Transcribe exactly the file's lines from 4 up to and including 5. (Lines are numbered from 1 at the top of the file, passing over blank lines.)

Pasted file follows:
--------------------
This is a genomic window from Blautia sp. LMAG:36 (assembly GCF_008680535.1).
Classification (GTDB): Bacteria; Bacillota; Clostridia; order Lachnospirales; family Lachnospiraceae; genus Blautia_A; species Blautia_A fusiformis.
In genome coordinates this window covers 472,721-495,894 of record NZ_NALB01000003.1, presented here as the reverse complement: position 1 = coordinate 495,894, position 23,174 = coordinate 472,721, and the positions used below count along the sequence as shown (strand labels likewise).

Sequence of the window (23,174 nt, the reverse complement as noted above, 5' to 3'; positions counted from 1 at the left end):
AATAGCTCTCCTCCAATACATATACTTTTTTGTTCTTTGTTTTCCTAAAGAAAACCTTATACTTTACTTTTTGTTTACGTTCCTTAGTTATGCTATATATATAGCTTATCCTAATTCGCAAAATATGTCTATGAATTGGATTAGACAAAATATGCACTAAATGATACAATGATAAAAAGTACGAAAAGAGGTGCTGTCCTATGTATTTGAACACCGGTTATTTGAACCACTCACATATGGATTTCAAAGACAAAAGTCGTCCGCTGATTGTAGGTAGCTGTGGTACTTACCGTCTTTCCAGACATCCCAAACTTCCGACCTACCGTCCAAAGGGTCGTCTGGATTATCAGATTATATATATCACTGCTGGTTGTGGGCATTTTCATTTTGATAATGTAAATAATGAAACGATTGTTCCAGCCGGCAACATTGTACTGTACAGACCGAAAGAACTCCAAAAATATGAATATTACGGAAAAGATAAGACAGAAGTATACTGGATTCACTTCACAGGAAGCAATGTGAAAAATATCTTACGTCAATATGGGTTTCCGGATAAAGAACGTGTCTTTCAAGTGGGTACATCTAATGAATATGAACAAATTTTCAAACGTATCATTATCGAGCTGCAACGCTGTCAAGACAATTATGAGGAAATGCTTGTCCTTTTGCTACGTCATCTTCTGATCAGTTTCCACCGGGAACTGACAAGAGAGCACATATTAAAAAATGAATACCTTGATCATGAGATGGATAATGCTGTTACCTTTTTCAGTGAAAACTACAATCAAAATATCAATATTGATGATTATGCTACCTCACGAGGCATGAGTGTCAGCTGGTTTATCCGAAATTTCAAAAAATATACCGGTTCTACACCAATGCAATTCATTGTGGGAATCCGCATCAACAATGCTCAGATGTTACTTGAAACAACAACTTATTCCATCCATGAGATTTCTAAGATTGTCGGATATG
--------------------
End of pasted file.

Sequence of the window (23,174 nt, the reverse complement as noted above, 5' to 3'; positions counted from 1 at the left end):
AATAGCTCTCCTCCAATACATATACTTTTTTGTTCTTTGTTTTCCTAAAGAAAACCTTATACTTTACTTTTTGTTTACGTTCCTTAGTTATGCTATATATATAGCTTATCCTAATTCGCAAAATATGTCTATGAATTGGATTAGACAAAATATGCACTAAATGATACAATGATAAAAAGTACGAAAAGAGGTGCTGTCCTATGTATTTGAACACCGGTTATTTGAACCACTCACATATGGATTTCAAAGACAAAAGTCGTCCGCTGATTGTAGGTAGCTGTGGTACTTACCGTCTTTCCAGACATCCCAAACTTCCGACCTACCGTCCAAAGGGTCGTCTGGATTATCAGATTATATATATCACTGCTGGTTGTGGGCATTTTCATTTTGATAATGTAAATAATGAAACGATTGTTCCAGCCGGCAACATTGTACTGTACAGACCGAAAGAACTCCAAAAATATGAATATTACGGAAAAGATAAGACAGAAGTATACTGGATTCACTTCACAGGAAGCAATGTGAAAAATATCTTACGTCAATATGGGTTTCCGGATAAAGAACGTGTCTTTCAAGTGGGTACATCTAATGAATATGAACAAATTTTCAAACGTATCATTATCGAGCTGCAACGCTGTCAAGACAATTATGAGGAAATGCTTGTCCTTTTGCTACGTCATCTTCTGATCAGTTTCCACCGGGAACTGACAAGAGAGCACATATTAAAAAATGAATACCTTGATCATGAGATGGATAATGCTGTTACCTTTTTCAGTGAAAACTACAATCAAAATATCAATATTGATGATTATGCTACCTCACGAGGCATGAGTGTCAGCTGGTTTATCCGAAATTTCAAAAAATATACCGGTTCTACACCAATGCAATTCATTGTGGGAATCCGCATCAACAATGCTCAGATGTTACTTGAAACAACAACTTATTCCATCCATGAGATTTCTAAGATTGTCGGATATG